February 26, 2001

Pliant response for websites

Summary: Users need feedback from websites. Buttons, links, and other interactive elements should respond to elementary user input.

All web designers probably try to account for user feedback, especially in controls like buttons and links, but a lot of websites have strange ways of letting the user know what he can or can't do. There are some de facto standards from the software visual interface world that apply to web design, as well as a few guidelines that make pliant response more effective.

What is pliant response?

Pliant response is feedback that indicates the manipulability or effect of a control. For instance, many physical devices have buttons that, when pressed, cause a small light in the vicinity of the button to illuminate, indicating that something is "on" or "active". In the world of websites, pliant response is typically found in visual form only, especially as what are known as "rollovers". A lot of websites have menus made of buttons whose appearances change when the user moves the cursor over the button area. I'm going to focus on that, and closely related pliant response mechanisms.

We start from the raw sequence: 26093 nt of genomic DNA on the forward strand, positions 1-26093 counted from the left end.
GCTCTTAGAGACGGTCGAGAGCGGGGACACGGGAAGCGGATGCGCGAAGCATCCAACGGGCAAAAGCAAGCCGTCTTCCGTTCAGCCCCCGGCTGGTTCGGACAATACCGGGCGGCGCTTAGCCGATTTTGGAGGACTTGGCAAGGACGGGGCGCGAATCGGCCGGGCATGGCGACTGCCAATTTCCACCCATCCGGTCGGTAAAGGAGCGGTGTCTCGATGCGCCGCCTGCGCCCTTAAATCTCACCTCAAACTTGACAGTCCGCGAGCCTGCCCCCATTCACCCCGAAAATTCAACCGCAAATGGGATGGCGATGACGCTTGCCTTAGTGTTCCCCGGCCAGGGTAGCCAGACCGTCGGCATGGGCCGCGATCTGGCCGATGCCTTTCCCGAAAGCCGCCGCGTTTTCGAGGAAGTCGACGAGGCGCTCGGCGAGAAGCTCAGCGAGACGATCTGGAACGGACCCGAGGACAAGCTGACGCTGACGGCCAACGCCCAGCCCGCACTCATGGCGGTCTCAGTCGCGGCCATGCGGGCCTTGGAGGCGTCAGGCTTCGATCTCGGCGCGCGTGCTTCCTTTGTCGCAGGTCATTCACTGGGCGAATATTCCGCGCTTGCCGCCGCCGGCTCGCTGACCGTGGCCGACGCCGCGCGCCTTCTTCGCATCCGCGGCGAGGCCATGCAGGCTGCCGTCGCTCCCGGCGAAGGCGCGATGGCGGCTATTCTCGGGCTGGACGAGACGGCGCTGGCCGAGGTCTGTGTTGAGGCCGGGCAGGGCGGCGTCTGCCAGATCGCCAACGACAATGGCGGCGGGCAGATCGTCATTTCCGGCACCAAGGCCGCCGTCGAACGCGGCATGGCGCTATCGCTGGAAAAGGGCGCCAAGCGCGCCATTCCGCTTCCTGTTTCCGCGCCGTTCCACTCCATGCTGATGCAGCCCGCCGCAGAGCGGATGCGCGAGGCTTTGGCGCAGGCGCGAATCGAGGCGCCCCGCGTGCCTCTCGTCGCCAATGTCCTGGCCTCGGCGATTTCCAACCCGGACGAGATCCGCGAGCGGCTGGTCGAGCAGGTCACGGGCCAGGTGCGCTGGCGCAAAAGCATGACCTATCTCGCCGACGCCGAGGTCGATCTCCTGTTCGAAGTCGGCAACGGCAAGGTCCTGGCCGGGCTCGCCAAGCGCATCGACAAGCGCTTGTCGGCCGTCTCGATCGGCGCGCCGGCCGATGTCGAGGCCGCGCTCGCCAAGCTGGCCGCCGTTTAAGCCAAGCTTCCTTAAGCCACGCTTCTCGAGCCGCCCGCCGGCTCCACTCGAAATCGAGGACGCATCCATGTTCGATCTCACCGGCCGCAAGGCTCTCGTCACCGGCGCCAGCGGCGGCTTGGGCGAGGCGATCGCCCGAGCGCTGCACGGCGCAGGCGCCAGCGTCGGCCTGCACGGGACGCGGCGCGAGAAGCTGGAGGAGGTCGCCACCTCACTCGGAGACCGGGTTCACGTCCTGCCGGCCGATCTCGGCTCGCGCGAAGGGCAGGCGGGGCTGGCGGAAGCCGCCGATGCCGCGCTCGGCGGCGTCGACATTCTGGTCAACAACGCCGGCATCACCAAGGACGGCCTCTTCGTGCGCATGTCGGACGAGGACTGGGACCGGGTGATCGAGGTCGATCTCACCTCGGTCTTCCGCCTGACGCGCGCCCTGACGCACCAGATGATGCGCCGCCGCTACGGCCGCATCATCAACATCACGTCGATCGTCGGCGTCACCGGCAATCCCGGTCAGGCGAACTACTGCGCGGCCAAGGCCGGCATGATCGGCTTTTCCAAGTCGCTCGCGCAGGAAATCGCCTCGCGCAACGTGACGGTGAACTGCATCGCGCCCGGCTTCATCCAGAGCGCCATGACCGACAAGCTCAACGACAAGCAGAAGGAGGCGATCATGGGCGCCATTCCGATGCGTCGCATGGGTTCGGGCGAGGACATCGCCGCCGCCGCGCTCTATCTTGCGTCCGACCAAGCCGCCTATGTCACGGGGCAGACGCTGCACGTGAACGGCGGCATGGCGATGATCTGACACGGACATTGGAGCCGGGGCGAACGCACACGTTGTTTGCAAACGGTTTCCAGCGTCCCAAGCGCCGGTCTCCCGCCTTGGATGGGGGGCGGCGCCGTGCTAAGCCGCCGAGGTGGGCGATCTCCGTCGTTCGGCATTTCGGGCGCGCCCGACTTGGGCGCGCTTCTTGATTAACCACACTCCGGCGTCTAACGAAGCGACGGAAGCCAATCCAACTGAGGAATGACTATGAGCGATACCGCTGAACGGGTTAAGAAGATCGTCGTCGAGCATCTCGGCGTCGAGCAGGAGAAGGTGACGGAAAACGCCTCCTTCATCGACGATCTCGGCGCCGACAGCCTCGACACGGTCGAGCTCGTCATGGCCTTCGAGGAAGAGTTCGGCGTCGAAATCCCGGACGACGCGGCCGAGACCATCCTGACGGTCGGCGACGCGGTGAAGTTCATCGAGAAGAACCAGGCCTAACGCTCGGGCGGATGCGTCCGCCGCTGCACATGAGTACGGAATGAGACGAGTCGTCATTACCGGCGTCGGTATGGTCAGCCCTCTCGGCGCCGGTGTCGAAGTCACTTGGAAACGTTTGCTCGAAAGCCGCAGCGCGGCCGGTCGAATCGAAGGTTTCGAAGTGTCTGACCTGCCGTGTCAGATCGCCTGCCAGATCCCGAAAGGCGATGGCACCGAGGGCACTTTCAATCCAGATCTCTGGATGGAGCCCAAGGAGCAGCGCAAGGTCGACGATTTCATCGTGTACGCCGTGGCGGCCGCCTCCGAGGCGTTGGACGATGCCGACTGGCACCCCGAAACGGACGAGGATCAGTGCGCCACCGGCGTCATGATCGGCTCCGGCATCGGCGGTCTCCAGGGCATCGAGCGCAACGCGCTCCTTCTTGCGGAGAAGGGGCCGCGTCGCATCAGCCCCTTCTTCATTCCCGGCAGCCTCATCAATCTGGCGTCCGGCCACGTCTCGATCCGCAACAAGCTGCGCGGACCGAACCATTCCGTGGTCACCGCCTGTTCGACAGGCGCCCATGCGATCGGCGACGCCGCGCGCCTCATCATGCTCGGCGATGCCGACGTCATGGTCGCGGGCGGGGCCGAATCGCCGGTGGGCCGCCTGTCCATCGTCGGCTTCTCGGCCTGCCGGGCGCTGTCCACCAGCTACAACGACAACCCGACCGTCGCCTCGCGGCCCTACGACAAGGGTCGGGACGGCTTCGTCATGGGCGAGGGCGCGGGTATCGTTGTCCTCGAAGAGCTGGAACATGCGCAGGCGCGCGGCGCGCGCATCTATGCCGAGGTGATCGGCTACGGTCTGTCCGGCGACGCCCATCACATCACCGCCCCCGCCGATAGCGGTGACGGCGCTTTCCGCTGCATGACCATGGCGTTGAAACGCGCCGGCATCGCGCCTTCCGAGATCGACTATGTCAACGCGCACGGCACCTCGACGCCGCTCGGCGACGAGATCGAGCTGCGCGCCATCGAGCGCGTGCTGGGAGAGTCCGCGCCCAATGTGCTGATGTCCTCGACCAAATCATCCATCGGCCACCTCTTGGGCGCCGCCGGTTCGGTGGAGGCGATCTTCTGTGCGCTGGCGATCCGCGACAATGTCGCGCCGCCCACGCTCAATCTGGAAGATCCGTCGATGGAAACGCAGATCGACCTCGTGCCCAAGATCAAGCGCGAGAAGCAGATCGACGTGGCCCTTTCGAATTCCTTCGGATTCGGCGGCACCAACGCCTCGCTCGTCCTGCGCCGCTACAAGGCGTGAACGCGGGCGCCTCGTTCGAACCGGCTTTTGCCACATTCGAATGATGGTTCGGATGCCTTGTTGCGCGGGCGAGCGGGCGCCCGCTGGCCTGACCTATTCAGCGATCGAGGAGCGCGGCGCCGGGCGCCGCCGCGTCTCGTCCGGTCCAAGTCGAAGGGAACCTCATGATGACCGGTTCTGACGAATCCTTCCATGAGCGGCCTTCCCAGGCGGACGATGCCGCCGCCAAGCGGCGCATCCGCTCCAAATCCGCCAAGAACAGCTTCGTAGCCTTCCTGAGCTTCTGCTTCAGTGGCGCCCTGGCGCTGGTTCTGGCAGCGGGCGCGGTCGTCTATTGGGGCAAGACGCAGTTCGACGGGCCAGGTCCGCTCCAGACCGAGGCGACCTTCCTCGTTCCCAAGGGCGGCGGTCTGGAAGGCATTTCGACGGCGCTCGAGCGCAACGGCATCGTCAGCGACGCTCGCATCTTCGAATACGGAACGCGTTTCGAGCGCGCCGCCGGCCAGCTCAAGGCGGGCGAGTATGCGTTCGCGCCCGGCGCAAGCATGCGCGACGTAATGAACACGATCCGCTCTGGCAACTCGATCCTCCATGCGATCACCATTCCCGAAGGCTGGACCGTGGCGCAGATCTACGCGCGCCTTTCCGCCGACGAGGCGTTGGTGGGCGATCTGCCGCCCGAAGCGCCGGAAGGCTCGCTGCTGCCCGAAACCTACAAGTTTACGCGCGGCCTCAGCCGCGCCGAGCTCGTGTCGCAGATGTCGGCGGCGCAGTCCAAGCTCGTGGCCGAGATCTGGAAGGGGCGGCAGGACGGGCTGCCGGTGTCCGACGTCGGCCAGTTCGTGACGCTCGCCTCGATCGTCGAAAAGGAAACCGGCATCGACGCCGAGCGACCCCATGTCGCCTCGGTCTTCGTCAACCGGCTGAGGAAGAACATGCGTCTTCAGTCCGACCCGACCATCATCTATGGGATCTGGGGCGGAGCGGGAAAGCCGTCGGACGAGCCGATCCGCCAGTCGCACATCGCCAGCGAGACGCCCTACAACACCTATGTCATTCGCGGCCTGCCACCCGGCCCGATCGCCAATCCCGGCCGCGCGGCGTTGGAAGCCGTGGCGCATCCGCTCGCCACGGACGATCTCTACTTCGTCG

Bad pliant response

No pliant response is generally bad. If buttons on a website don't light up, or otherwise change in appearance, then there is often very little to distinguish them from other graphic elements. A lot of websites have graphic text that looks the same as their "menus", which can be confusing, particularly if some of the text is clickable, and some of it isn't.

Another form of pliant response that is particularly bad for users is the "false" pop-up menu. In such an instance, the user rolls the cursor over a button, and elsewhere on the page, a pseudo-menu appears (or something that looks similar to the other clickable elements on the page). However, that pseudo-menu isn't actually clickable, and when the user moves the mouse to click on one of the pseudo-menu choices, it disappears.

One common confusing mechanism involves rollovers that result in a description either appearing elsewhere on the page, or replacing the original button image. Replacing the original image with a significantly different one, like a description of what the button represents, can be useless because the cursor will obscure some of the description. If the user moves the cursor away from the button, it will return to its original state (assuming the author coded the rollover correctly), and the description will vanish. Also, many users follow long strings of text with their cursor, similar to the way many people follow books with their fingers. If the user wants to read a description that has just appeared some distance away from a button, he may move the mouse to follow the text, causing the description to disappear and the button to return to its normal state.